Maybe it was finally packing up some of the basement junk horded in precarious piles—the eighteen-year old baby swing, car seats, dusty luggage sets, boxes of books.
Oh, good grief, the books. I think my recent donations to the local library doubled its collection, all hardback, mostly bestsellers, and only read once. There are still seven more boxes to sort through downstairs and three in the garage ready to go to the library.
Nobody needs that many books.
Cleaning out the basement means shining a light in dark corners, sweeping away cobwebs, wondering why in the world I thought I would ever use a burned out crockpot again or needed five rolls of quilt batting or faded Valentine decorations well past their prime.
Once I started organizing, rearranging, examining what I thought so important, I began to realize that all these things kept for an uncertain someday are really chains weighing me down. Lighter, freer, there are so many more possibilities, like a new basement office and audio studio, cupboards and counters for mailing signed books. Space enough to dream new adventures, to think about the time when the house is further wrapped in snow and silence, to take that long winter’s nap.
There is something odd, but comforting in the notion that while most of the world thinks of late October as a time of gathering in, retreating, and hunkering down, I think of blooming possibilities.
My head hurts. It’s another migraine, one on the epic scale that I’d hoped were gone forever. It’s been a couple of years since I had one last this long–three days now–and longer still since I’ve had one I couldn’t force myself to function through.
If you’ve had one like this, you’ll know what I’m talking about. All you want to do is lie in bed in a dark room with silent tears streaking down your cheeks because any noise is like an ice pick through your eye.
But Moms can’t simply go to bed for days, nor can people with mortgages and car payments, students with classes, or really any human with responsibilities beyond themselves. I have horses, dogs, cats, kids, and deadlines, so I swallow pills, chug colas for the caffeine, and try to deal. The family sees the squint in my eyes and the frown lines across my brow. The white pursed lips are another giveaway. They mostly try to walk softly and leave me alone.
Through the fog I think of bed, that soft, billowy haven of cool sheets and darkness. I imagine lying in the comfort of fabric softener and down pillows and try to ignore the vise crushing my head, the pulsing of a brain that feels too big for my skull. I try to write, to fold laundry, to plan meals, but I’m not really here.
I know my triggers. I try to avoid them, but sometimes they sneak up on me like the Roadrunner does the Coyote. The Coyote plans and plots, but the Roadrunner is always ten steps ahead with an elaborate ruse to trick the Coyote. Dynamite and falling anvils, the Coyote always gets it in the end.
Being the Coyote sucks.
I know the stages. In a couple of hours if the pain doesn’t ease, I’ll be unable to do much of anything, too tired to move, but unable to sleep. Then the mental howling will begin. For me migraines are the body’s way of telling me that I’ve been living in crisis mode for too long. Things buried, pushed aside, and ignored in the moment of triage are now clamoring for attention. It’s when things are safe, when there’s time to pause and examine that the past comes to haunt me.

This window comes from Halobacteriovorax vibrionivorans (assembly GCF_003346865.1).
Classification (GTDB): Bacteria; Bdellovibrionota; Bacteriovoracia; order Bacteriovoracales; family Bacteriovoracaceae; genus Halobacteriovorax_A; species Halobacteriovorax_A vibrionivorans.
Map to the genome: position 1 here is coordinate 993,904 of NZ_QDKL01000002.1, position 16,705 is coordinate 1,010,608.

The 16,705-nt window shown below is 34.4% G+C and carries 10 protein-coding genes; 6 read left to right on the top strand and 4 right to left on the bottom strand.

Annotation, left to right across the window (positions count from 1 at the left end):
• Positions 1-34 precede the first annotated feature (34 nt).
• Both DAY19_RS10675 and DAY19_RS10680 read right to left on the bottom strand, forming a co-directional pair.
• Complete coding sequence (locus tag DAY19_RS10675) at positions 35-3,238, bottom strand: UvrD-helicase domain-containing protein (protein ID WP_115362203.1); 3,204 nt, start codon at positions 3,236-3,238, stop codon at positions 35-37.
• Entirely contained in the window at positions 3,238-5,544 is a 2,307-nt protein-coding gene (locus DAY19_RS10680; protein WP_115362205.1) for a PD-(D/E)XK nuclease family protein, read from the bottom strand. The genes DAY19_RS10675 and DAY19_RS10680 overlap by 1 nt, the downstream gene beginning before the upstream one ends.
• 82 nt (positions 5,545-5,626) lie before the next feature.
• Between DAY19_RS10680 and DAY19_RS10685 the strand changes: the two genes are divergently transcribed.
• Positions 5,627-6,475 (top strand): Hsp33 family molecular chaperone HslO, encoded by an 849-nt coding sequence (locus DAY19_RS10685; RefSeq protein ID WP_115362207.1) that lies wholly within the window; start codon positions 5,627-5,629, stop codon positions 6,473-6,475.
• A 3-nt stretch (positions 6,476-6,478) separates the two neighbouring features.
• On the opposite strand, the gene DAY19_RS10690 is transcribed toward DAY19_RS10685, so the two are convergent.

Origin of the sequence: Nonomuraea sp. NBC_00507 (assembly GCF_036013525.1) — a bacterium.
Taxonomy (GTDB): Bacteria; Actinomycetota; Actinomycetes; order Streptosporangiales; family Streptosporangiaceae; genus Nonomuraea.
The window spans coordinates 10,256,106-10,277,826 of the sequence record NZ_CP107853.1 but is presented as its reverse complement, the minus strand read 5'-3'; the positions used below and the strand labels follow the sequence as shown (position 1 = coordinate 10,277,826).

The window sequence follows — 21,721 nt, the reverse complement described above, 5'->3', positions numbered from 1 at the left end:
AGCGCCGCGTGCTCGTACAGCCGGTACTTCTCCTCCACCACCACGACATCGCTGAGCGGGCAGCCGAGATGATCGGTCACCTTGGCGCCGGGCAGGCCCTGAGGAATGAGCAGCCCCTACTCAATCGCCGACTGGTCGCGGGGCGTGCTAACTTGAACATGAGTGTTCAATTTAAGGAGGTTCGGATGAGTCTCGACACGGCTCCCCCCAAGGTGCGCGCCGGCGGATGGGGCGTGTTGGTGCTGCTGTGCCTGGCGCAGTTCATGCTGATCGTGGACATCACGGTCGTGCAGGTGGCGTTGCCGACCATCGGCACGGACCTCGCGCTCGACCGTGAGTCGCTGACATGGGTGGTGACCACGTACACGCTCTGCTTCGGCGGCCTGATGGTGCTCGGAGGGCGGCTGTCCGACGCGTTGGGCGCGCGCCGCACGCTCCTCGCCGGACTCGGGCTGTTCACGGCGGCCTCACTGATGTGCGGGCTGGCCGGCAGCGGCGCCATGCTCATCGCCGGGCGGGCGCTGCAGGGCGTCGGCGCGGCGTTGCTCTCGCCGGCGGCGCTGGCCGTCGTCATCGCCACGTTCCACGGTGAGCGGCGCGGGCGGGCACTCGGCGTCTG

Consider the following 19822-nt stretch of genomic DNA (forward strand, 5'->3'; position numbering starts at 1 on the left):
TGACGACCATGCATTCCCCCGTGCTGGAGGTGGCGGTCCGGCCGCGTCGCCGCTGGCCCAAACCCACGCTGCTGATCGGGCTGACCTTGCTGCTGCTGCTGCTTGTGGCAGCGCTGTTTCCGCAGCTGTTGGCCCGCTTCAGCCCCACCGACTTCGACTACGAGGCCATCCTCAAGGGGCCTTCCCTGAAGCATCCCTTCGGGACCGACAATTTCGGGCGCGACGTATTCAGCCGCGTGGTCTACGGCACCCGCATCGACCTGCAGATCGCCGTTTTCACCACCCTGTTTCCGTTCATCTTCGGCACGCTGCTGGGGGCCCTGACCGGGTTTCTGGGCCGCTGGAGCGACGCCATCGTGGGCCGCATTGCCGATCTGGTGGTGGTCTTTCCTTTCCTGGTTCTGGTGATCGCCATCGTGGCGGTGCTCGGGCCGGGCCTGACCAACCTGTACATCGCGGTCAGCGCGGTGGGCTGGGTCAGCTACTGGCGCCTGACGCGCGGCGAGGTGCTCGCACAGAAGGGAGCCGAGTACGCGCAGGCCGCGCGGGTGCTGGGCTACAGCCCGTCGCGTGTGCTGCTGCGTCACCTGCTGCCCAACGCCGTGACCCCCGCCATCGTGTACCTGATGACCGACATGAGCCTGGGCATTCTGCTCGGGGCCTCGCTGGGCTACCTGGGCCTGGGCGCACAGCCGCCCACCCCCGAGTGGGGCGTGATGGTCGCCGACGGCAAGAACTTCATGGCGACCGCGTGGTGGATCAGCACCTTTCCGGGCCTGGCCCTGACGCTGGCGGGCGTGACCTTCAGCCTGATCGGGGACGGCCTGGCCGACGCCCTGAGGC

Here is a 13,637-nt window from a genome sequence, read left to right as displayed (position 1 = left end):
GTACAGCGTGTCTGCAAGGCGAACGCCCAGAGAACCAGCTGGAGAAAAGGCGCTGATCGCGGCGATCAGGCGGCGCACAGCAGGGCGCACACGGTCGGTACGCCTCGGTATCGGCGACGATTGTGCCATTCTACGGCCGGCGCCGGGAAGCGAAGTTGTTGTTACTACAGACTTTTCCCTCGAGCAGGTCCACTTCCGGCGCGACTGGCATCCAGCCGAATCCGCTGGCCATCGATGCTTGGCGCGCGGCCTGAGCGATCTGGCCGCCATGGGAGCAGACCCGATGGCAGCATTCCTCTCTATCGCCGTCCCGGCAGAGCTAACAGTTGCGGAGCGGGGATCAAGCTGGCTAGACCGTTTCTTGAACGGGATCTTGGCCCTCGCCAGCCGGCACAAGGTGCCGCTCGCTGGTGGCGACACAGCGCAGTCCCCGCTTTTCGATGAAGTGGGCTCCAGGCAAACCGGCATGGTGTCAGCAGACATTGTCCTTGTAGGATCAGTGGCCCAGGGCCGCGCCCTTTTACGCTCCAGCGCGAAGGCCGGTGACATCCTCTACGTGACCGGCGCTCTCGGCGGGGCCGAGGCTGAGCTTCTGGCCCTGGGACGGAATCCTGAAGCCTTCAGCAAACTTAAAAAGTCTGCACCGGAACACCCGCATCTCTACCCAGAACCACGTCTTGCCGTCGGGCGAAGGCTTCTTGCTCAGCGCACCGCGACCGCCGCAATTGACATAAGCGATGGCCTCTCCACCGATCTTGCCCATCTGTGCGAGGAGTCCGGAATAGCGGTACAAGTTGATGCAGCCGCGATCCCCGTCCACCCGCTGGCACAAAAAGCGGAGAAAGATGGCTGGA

I wish I knew how to exercise my demons once and for all. Until then, I will count the hours until my next pain medication and try not to whimper.
We rushed into a pew and quickly lifted a hymn book from the rack just as the congregation starting singing. Suddenly, my daughter poked me in the ribs. “Mom!” she hissed. “You forgot to put on your make-up!”
I thought back. Yep. Morning routine interrupted. I showered, brushed my teeth, put on moisturizer and deodorant, and then got called to help with some family non-emergency. Later when I rushed back to the bathroom, I did my hair by braille. Grabbing my glasses was the last thing I did before we flew out of the house. No time or thought for a mirror check.
My daughter scrambled in her bag and handed me colored Chapstick. “I only carry mascara in my gym bag.”
“Really?” I asked. “Is it really that bad?”
She gave me the look that said are you really asking me that?
I heaved a sigh and swiped a couple of strokes across my lips. “Better?”
The sideways tilt of her head and frown said it all.
“What? Should I go home and come back? Am I that hideous?”
She patted my arm. “Well, think of it this way. At least you’re not one of those moms who can’t leave the house without a ton of make-up on.”
Fudge. Maybe I should see if I can find a bag to put over my head.
And then I squared my shoulders. It’s not a photo op. It’s not like anybody else is even going to notice. God sees me without make-up all the time.
So I stayed through the service and went on to teach teenage Sunday School. They wouldn’t have noticed if I sprouted wings or grew a third arm. They’re teens. No matter what I say or do, I’m uncool and beneath their notice.
However, I did sneak out a side door before I had to talk to grown-ups. It’s okay for God to see the imperfections—the wrinkles and dark circles and spots; I know He’ll overlook them in His grace. But I really didn’t want a bevy of casseroles showing up from concerned neighbors who might think I was in the early stages of Alzheimer’s.
After all, if you’re wearing a dress, heels, and hairspray how do you explain forgetting to put on your make-up without sounding like someone who needs a casserole and a good house cleaning?
Hmmm. On second thought…